Jozy Altidore's form is on the rise again after another injury-hit campaign
WASHINGTON -- One couldn't blame Jozy Altidore for having mixed emotions before his return to Gillette Stadium for Tuesday's high-profile friendly between the U.S. and mighty Brazil (8 p.m. ET, ESPN2/WatchESPN). After all, the cavernous venue in Foxborough, Massachusetts, has been something of a personal house of horrors for the U.S. striker over the past four months.
It was at Gillette where Altidore, playing for Toronto FC in a game against the New England Revolution, strained his right hamstring on May 16, an injury that sidelined the striker for five weeks right before July's Gold Cup. It was after an ineffective group stage game there against Haiti in that competition that U.S. coach Jurgen Klinsmann determined the injury layoff had robbed the 25-year-old of the fitness to contribute in the knockout rounds and sent him home. And it was last month in Foxborough that a frustrated Altidore was red-carded for kicking Revs defender Jose Goncalves, interrupting his quest to regain match fitness yet again.
Now Altidore returns to the scene of those incidents having scored five times in his past three games for club and country -- including Friday's two-goal, game-changing showing in the Americans' 2-1 win over Peru. But he admits he's not quite back to his best yet.
"I feel like I'm getting there," Altidore said following Friday's match. "A lot of people don't understand what it's like to have a big injury because they don't go though it."
Luck hasn't been on Altidore's side much over the past two years. He endured a nightmare first season at English Premier League club Sunderland in 2013-14 and after hitting his stride again with the U.S. just before the 2014 World Cup, an injury to his other hamstring limited him to just the first 23 minutes of his country's campaign in Brazil.
Then, as now, there was no available like-for-like replacement for his strengths -- namely his ability to serve as an outlet, create time and space for his teammates by holding the ball and relieving pressure -- and his loss created a domino effect that forced Michael Bradley and Clint Dempsey out of position. Then the same thing happened again this summer.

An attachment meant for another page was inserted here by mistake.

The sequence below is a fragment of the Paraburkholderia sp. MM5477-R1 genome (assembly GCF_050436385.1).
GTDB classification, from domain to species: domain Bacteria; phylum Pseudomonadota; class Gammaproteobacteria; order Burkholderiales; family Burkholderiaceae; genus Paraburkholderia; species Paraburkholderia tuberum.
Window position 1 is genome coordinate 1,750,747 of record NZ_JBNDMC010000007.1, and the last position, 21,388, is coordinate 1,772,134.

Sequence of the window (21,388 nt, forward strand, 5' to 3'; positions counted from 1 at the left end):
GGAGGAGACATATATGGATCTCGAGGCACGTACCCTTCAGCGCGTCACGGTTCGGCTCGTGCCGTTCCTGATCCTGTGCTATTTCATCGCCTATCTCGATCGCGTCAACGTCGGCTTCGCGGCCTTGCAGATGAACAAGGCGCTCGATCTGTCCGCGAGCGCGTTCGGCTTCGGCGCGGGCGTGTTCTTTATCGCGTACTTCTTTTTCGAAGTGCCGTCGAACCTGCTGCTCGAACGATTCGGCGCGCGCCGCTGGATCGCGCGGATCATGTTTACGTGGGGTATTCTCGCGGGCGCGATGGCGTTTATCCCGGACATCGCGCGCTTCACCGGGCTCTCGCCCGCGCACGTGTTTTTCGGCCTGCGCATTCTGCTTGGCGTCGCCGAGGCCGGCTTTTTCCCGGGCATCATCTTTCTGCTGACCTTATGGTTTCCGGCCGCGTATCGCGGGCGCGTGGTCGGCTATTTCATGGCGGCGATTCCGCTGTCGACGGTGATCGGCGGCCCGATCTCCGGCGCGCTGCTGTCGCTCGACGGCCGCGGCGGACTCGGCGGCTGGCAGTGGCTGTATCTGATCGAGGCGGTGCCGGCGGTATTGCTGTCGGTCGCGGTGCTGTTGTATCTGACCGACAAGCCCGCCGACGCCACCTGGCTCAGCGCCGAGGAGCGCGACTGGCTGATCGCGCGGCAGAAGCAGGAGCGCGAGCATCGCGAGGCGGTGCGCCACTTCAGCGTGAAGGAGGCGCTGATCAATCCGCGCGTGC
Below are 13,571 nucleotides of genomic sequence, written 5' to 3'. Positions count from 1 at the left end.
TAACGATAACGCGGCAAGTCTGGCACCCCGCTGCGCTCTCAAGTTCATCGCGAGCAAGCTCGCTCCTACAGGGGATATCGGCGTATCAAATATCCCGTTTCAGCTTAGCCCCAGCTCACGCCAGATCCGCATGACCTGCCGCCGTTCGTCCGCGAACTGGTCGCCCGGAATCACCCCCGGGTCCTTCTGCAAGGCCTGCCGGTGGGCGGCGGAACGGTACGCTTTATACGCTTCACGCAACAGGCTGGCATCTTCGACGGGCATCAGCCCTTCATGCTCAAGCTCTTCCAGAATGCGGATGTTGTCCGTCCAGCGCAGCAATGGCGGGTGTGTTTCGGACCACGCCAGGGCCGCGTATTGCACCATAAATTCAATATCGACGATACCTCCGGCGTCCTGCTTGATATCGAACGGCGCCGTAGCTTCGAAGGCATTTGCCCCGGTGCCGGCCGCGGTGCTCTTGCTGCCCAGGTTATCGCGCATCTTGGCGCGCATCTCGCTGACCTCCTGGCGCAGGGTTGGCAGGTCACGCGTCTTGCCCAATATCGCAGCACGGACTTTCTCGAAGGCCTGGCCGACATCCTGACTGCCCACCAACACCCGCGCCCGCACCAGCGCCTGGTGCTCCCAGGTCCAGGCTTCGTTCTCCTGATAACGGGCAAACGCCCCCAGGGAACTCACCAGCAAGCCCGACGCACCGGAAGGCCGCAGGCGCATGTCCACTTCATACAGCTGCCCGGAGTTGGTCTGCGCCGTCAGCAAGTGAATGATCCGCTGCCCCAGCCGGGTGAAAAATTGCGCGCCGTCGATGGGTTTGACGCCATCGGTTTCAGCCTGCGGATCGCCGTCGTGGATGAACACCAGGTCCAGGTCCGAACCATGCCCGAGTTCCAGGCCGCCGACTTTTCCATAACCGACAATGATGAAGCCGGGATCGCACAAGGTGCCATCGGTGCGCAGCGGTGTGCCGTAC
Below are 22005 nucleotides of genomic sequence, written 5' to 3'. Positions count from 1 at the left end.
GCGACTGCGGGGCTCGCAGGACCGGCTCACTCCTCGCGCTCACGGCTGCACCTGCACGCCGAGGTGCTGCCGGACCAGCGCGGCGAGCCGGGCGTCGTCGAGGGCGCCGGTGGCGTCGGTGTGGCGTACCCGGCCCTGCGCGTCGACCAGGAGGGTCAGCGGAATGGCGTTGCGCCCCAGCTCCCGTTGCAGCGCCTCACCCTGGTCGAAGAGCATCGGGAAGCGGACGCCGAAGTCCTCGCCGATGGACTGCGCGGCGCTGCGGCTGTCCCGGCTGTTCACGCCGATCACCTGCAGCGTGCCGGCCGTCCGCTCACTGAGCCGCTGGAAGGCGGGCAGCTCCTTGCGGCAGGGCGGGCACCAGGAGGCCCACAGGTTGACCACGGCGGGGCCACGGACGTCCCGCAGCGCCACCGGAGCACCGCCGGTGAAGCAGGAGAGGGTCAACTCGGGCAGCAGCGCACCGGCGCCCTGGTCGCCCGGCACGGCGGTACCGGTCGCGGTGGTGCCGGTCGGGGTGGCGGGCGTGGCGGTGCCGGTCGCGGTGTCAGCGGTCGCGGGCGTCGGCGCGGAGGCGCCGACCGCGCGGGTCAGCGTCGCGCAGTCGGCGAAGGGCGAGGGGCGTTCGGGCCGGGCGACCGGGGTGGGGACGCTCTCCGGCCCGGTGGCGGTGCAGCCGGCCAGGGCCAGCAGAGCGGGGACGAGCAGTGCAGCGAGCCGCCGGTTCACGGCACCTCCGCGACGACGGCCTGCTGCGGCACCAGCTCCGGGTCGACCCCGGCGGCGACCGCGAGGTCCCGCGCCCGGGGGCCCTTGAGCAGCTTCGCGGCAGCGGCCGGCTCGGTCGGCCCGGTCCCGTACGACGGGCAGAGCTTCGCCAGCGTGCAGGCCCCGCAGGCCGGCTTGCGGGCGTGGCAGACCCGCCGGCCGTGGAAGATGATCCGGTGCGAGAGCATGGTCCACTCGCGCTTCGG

"He's coming from a difficult couple of weeks or months with the Gold Cup and now getting back into rhythm in Toronto and coming off the bench here and there," Klinsmann said Friday.
The ups and downs are nothing new. The life of any striker is filled with them. But despite a highly respectable scoring rate of a goal every three games at the international level (he has 29 in 84 appearances for the U.S.), Altidore's downswings have taken on a disproportionate weight among many national team fans.
Klinsmann caused a stir last week when he suggested that many don't understand the sport's nuances. Saying it in the context of the Americans' horrendous Gold Cup left him open to criticism, but as a general statement, Klinsmann isn't wrong.
Plenty either don't recognize or look past the qualities Altidore brings even when he's not at his best. The heavy touch is obvious, but the way he wears down opposing defenders with his strength can be harder to spot. Some detractors go as far as to accuse him he's not trying. There may have been questions about Altidore's training habits early in his career, but current teammates have long been singing his praises.
"He's a guy sometimes it looks like he's lazy and sometimes he's maybe not fit," U.S. midfielder Jermaine Jones said the other night. "But I know him a little bit now, and I know he always looks forward and tries to help the team and tries to do his best."
Altidore bristles at questions about his confidence, insisting that it doesn't change with the weather. But he's human. His game has been under the microscope since he burst onto the scene as a 16-year-old and was immediately anointed the next big thing. Even if he's heard it all, it still stings.
The ex-striker Klinsmann has mostly maintained his faith in Altidore since being hired four years ago. He's been named captain in the absence of Dempsey or Bradley four times since the World Cup -- including against Peru, a responsibility that Klinsmann believes adds an edge to Altidore's game.
The coach knows that having a healthy, fit Altidore in the lineup will significantly increase his team's odds of beating Mexico next month and qualifying for the Confederations Cup in Russia in 2017. After missing six of the national team's last seven games against El Tri, Altidore is cautiously looking forward to Oct. 10.
"Hopefully I can get there," Altidore said. "I got to get there first, knock on wood. I haven't gotten the chance to play in a lot of big games against Mexico for whatever reason, so hopefully I can get out there if I'm fit and the manager picks me. And I hope I can help be the difference."
Doug McIntyre is a staff writer for ESPN The Magazine and ESPN FC. Follow him on Twitter @DougMacESPN.